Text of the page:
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You could also just let them stay on as Air guests but make them sign the lease anyway in addition if they want to stay. Get a deposit in cash, not through the Air system. Because that one is subject to denial by the guest and Air and is for damages to the property.

The agreement between you with Air and this guest is not enforceable by the court. You need another lease that the court will recognize.

No reason not to do this!

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Thanks for the warnings and advices. I’ll make sure to protect myself by making the guests sign a lease if they want to stay for more than 30 days.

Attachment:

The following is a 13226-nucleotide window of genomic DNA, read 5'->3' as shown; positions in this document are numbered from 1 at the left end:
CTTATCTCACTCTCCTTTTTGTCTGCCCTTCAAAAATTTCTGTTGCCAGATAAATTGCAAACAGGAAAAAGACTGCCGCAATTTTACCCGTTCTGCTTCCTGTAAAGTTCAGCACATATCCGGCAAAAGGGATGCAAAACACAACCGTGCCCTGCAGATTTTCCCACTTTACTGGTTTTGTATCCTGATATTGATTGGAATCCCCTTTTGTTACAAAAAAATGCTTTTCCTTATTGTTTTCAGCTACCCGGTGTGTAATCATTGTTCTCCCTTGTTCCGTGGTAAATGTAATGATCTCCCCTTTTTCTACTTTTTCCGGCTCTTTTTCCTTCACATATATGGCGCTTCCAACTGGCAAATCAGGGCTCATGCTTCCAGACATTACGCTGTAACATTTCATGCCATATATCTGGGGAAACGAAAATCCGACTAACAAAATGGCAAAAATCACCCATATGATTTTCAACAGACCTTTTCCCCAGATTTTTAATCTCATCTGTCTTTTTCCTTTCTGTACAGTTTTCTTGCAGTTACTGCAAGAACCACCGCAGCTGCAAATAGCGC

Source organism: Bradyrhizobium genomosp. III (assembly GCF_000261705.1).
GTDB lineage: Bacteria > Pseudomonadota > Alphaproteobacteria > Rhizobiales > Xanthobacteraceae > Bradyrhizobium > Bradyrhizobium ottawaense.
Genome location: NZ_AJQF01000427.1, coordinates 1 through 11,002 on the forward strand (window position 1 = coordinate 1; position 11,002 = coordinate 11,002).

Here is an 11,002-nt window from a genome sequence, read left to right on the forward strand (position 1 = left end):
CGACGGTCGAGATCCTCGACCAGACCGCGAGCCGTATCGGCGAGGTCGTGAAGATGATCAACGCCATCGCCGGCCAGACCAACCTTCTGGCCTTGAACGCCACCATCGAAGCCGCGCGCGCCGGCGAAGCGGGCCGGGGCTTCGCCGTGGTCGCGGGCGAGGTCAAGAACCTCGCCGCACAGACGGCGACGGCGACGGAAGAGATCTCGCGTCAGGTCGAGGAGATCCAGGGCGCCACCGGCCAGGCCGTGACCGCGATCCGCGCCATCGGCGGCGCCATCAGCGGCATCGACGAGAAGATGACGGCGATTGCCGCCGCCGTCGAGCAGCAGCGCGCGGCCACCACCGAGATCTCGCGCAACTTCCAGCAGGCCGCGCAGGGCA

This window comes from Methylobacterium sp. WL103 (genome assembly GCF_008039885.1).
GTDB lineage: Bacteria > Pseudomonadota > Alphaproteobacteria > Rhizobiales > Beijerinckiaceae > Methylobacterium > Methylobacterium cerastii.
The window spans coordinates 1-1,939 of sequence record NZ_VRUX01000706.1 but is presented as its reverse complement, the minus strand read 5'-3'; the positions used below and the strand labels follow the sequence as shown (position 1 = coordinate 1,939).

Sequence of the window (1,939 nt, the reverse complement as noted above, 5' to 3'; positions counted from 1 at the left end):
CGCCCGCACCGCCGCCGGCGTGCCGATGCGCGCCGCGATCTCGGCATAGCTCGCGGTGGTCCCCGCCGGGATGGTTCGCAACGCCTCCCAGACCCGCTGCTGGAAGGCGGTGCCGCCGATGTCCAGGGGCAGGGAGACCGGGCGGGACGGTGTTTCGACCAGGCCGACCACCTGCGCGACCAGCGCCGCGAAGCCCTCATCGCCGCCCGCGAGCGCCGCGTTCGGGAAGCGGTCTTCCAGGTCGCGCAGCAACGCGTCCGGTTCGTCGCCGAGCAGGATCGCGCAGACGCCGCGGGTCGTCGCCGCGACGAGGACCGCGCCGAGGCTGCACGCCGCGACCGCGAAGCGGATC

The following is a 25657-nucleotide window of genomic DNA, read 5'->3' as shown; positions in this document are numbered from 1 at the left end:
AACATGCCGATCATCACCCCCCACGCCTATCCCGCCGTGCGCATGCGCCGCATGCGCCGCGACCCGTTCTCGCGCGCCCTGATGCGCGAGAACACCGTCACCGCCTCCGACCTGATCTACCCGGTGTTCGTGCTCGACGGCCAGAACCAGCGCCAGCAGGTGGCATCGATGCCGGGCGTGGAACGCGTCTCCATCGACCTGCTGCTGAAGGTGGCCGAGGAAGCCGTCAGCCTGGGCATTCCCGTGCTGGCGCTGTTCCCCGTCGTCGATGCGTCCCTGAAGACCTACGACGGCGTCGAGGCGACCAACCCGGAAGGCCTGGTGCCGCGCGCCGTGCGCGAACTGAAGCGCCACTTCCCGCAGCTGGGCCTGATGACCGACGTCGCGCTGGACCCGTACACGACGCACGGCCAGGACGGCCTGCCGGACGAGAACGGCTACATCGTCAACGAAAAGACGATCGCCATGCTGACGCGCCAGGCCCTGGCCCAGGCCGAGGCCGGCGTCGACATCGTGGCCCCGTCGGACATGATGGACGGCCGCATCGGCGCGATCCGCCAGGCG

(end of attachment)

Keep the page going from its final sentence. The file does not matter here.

San Francisco is a very unique city. Tenants have protections you would not believe. City government does not want anymore homeless people and people in surrounding cities know how good tenants have it in sf so this is a valid question and he should be very concerned. There’s been several nightmare stories about squatters in sf. Once a tenant is in you are pretty much unable to get them out unless they choose to leave. Not paying rent etc means you have to pay for a lawyer as the landlord and the tenant gets free reperesentatiin. Partial payment of rent that is accepted sets a precedent for the tenant to petition for lower rent and it is usually granted. Wanting to take your unit off the market means thousands of dollars to relocate the tenant plus inconvenience money and first and last months rent paid TO the tenant and that is if they don’t take you to court forcing you to get a lawyer and they have a free one supplied by the city… please do not equate sf with other cities it is a whole other ball of wax and I would advise anyone doing air to speak to a lawyer first. I own three properties in sf and would never do air bnb unless it was just a room in my home but that’s just me.